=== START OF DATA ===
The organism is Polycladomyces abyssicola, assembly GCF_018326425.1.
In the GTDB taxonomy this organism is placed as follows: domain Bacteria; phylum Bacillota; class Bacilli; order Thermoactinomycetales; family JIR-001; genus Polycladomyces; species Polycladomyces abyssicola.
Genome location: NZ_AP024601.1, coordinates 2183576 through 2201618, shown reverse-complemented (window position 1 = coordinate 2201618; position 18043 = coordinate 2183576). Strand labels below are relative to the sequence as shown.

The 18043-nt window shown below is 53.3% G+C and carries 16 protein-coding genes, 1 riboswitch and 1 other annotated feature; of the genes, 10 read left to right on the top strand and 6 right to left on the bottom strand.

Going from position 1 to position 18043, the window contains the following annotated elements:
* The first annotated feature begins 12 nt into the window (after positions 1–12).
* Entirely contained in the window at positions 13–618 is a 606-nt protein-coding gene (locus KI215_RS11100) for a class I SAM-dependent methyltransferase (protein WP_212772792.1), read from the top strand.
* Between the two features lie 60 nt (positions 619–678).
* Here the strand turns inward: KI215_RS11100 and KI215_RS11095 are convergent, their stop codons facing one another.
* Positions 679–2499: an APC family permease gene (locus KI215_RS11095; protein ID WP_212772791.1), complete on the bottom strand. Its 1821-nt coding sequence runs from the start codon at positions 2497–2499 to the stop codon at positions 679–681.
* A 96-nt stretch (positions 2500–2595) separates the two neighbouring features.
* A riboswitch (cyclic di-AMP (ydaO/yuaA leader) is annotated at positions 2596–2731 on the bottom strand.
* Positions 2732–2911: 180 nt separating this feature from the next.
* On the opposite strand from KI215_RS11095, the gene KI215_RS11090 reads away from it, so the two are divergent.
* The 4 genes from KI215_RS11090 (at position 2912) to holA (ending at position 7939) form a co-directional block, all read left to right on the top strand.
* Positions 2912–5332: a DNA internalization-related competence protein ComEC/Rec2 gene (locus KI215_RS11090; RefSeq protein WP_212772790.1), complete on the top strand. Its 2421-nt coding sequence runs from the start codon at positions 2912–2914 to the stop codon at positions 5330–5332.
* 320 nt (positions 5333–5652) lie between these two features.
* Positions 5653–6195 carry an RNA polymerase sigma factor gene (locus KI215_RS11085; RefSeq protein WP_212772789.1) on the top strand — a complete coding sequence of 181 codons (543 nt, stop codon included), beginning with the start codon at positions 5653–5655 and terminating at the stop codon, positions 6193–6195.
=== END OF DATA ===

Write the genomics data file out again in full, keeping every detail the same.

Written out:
The organism is Polycladomyces abyssicola, assembly GCF_018326425.1.
In the GTDB taxonomy this organism is placed as follows: domain Bacteria; phylum Bacillota; class Bacilli; order Thermoactinomycetales; family JIR-001; genus Polycladomyces; species Polycladomyces abyssicola.
Genome location: NZ_AP024601.1, coordinates 2183576 through 2201618, shown reverse-complemented (window position 1 = coordinate 2201618; position 18043 = coordinate 2183576). Strand labels below are relative to the sequence as shown.

The 18043-nt window shown below is 53.3% G+C and carries 16 protein-coding genes, 1 riboswitch and 1 other annotated feature; of the genes, 10 read left to right on the top strand and 6 right to left on the bottom strand.

Going from position 1 to position 18043, the window contains the following annotated elements:
* The first annotated feature begins 12 nt into the window (after positions 1–12).
* Entirely contained in the window at positions 13–618 is a 606-nt protein-coding gene (locus KI215_RS11100) for a class I SAM-dependent methyltransferase (protein WP_212772792.1), read from the top strand.
* Between the two features lie 60 nt (positions 619–678).
* Here the strand turns inward: KI215_RS11100 and KI215_RS11095 are convergent, their stop codons facing one another.
* Positions 679–2499: an APC family permease gene (locus KI215_RS11095; protein ID WP_212772791.1), complete on the bottom strand. Its 1821-nt coding sequence runs from the start codon at positions 2497–2499 to the stop codon at positions 679–681.
* A 96-nt stretch (positions 2500–2595) separates the two neighbouring features.
* A riboswitch (cyclic di-AMP (ydaO/yuaA leader) is annotated at positions 2596–2731 on the bottom strand.
* Positions 2732–2911: 180 nt separating this feature from the next.
* On the opposite strand from KI215_RS11095, the gene KI215_RS11090 reads away from it, so the two are divergent.
* The 4 genes from KI215_RS11090 (at position 2912) to holA (ending at position 7939) form a co-directional block, all read left to right on the top strand.
* Positions 2912–5332: a DNA internalization-related competence protein ComEC/Rec2 gene (locus KI215_RS11090; RefSeq protein WP_212772790.1), complete on the top strand. Its 2421-nt coding sequence runs from the start codon at positions 2912–2914 to the stop codon at positions 5330–5332.
* 320 nt (positions 5333–5652) lie between these two features.
* Positions 5653–6195 carry an RNA polymerase sigma factor gene (locus KI215_RS11085; RefSeq protein WP_212772789.1) on the top strand — a complete coding sequence of 181 codons (543 nt, stop codon included), beginning with the start codon at positions 5653–5655 and terminating at the stop codon, positions 6193–6195.